The CJEU today gave judgment in two controversial references in joined cases C-446/09 Philips v Lucheng Meijing and C-495/09 R v HM Revenue and Customs, ex parte Nokia.
The cases concern the interpretation of the EU rules on the role of customs authorities faced with possible infringements of intellectual property rights by goods placed in external transit or customs warehousing procedures.
The Philips case concerned a shipment of electric shavers from China which was intercepted by the Belgian customs authorities. The Nokia case concerned a consignment of counterfeit mobile telephones that was inspected at Heathrow Airport and was destined for Columbia. HM Revenue and Customs refused to detain the goods on the basis that they were in transit and considered that they did not qualify as counterfeit goods under the relevant regulations.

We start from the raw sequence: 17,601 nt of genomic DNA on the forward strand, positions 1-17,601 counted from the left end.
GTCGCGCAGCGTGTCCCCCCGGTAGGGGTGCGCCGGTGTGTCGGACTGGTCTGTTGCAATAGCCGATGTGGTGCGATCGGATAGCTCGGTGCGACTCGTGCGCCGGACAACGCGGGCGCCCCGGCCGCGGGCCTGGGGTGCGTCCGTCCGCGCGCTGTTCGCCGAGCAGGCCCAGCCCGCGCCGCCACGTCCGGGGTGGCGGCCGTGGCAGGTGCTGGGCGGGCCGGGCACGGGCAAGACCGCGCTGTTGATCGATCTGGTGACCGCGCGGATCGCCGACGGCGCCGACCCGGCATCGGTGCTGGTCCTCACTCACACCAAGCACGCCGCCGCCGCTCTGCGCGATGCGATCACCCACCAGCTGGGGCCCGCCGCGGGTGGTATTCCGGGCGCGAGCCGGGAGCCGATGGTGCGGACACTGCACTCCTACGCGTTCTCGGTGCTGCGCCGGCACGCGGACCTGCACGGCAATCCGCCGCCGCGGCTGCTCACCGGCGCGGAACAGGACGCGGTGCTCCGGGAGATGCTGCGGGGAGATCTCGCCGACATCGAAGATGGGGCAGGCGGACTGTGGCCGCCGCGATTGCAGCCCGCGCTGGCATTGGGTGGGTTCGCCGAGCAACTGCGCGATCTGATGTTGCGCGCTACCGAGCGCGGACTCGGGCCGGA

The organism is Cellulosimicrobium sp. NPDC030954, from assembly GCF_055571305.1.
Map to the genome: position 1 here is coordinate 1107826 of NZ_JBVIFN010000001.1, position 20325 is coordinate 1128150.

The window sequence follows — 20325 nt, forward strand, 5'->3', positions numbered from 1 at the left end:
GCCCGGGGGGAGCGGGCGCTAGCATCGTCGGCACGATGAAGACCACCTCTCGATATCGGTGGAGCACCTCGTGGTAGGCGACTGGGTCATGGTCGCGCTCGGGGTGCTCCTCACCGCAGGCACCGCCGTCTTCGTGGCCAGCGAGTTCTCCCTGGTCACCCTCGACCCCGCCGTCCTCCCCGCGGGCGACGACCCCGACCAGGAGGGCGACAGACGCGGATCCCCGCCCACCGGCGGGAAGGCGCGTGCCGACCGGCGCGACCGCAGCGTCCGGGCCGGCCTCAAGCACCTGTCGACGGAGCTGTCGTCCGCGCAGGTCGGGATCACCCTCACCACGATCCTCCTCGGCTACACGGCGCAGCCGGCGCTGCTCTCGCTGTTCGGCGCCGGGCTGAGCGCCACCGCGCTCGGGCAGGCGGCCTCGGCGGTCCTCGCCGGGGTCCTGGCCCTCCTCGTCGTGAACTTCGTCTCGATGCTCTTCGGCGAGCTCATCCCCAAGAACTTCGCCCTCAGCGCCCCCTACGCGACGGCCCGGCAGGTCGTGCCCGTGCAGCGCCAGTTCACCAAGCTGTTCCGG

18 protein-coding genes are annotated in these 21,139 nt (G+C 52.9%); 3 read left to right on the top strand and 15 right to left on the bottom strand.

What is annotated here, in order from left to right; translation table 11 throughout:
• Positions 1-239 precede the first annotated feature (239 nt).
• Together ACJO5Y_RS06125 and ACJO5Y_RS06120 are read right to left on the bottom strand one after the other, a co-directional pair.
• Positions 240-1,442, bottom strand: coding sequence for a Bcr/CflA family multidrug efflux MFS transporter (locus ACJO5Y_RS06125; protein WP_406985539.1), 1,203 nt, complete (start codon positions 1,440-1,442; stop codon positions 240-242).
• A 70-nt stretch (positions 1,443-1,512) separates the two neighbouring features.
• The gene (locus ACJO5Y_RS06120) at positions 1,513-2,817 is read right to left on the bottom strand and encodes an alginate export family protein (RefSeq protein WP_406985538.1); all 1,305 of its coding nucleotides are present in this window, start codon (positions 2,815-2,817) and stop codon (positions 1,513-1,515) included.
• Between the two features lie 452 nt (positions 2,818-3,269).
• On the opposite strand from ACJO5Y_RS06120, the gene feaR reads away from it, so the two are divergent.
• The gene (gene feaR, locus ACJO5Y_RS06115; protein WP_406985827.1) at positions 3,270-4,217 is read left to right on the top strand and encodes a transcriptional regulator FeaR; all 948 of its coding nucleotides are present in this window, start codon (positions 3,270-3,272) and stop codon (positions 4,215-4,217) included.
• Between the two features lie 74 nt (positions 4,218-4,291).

The Court held that it is necessary to establish an infringement of the underlying intellectual property rights for the goods to be seized in transit. The customs authorities must, however, detain suspect goods as soon as there are indications before them giving grounds for suspecting that such an infringement exists. Those indications were held to include the fact that the destination of the goods is not declared, a lack of precise or reliable information concerning the manufacturer or consigner of the goods, a lack of cooperation with customs authorities or the discovery of documents or correspondence suggesting a diversion of the goods to EU consumers will take place.
The case is also significant because it is the first time that the International Trade Mark Association (‘INTA') has appeared before the CJEU. INTA intervened as an amicus before the Court of Appeal and joined the order making a reference.
The judgment is here.
Nicholas Saunders acted for the International Trade Mark Association.